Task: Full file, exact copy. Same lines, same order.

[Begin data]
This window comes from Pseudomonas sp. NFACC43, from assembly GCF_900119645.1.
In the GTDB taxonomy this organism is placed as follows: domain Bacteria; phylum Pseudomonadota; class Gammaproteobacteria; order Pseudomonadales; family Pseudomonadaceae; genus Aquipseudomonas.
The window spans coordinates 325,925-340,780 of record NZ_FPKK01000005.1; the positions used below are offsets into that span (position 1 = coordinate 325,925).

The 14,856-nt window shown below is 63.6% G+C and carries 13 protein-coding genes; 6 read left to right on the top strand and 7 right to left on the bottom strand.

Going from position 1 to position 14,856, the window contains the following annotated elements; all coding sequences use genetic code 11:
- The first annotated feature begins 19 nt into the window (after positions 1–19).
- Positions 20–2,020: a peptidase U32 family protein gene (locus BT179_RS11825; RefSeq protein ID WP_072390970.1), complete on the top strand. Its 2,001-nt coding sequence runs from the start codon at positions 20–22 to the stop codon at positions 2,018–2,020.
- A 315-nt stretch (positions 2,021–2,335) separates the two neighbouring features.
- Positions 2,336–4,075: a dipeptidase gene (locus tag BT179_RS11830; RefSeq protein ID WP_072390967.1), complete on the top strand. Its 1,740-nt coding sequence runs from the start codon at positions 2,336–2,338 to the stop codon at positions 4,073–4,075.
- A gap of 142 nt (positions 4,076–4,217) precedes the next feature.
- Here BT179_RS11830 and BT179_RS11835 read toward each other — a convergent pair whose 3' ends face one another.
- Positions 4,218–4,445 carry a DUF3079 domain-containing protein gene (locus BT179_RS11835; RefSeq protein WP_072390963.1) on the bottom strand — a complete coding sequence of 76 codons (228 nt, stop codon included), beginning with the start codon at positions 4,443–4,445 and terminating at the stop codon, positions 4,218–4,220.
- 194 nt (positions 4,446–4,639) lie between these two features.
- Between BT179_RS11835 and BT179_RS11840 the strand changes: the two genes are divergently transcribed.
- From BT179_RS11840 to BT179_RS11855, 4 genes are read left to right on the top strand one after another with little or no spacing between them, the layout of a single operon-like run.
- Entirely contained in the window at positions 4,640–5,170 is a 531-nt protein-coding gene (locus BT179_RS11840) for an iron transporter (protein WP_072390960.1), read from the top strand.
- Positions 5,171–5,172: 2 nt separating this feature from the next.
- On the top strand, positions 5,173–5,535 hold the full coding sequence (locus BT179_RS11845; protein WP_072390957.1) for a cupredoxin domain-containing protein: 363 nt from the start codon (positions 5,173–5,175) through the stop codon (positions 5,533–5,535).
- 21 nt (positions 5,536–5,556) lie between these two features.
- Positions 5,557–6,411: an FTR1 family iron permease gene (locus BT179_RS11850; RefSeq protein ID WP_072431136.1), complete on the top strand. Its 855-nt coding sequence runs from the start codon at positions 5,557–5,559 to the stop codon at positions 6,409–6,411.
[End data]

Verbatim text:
This window comes from Pseudomonas sp. NFACC43, from assembly GCF_900119645.1.
In the GTDB taxonomy this organism is placed as follows: domain Bacteria; phylum Pseudomonadota; class Gammaproteobacteria; order Pseudomonadales; family Pseudomonadaceae; genus Aquipseudomonas.
The window spans coordinates 325,925-340,780 of record NZ_FPKK01000005.1; the positions used below are offsets into that span (position 1 = coordinate 325,925).

The 14,856-nt window shown below is 63.6% G+C and carries 13 protein-coding genes; 6 read left to right on the top strand and 7 right to left on the bottom strand.

Going from position 1 to position 14,856, the window contains the following annotated elements; all coding sequences use genetic code 11:
- The first annotated feature begins 19 nt into the window (after positions 1–19).
- Positions 20–2,020: a peptidase U32 family protein gene (locus BT179_RS11825; RefSeq protein ID WP_072390970.1), complete on the top strand. Its 2,001-nt coding sequence runs from the start codon at positions 20–22 to the stop codon at positions 2,018–2,020.
- A 315-nt stretch (positions 2,021–2,335) separates the two neighbouring features.
- Positions 2,336–4,075: a dipeptidase gene (locus tag BT179_RS11830; RefSeq protein ID WP_072390967.1), complete on the top strand. Its 1,740-nt coding sequence runs from the start codon at positions 2,336–2,338 to the stop codon at positions 4,073–4,075.
- A gap of 142 nt (positions 4,076–4,217) precedes the next feature.
- Here BT179_RS11830 and BT179_RS11835 read toward each other — a convergent pair whose 3' ends face one another.
- Positions 4,218–4,445 carry a DUF3079 domain-containing protein gene (locus BT179_RS11835; RefSeq protein WP_072390963.1) on the bottom strand — a complete coding sequence of 76 codons (228 nt, stop codon included), beginning with the start codon at positions 4,443–4,445 and terminating at the stop codon, positions 4,218–4,220.
- 194 nt (positions 4,446–4,639) lie between these two features.
- Between BT179_RS11835 and BT179_RS11840 the strand changes: the two genes are divergently transcribed.
- From BT179_RS11840 to BT179_RS11855, 4 genes are read left to right on the top strand one after another with little or no spacing between them, the layout of a single operon-like run.
- Entirely contained in the window at positions 4,640–5,170 is a 531-nt protein-coding gene (locus BT179_RS11840) for an iron transporter (protein WP_072390960.1), read from the top strand.
- Positions 5,171–5,172: 2 nt separating this feature from the next.
- On the top strand, positions 5,173–5,535 hold the full coding sequence (locus BT179_RS11845; protein WP_072390957.1) for a cupredoxin domain-containing protein: 363 nt from the start codon (positions 5,173–5,175) through the stop codon (positions 5,533–5,535).
- 21 nt (positions 5,536–5,556) lie between these two features.
- Positions 5,557–6,411: an FTR1 family iron permease gene (locus BT179_RS11850; RefSeq protein ID WP_072431136.1), complete on the top strand. Its 855-nt coding sequence runs from the start codon at positions 5,557–5,559 to the stop codon at positions 6,409–6,411.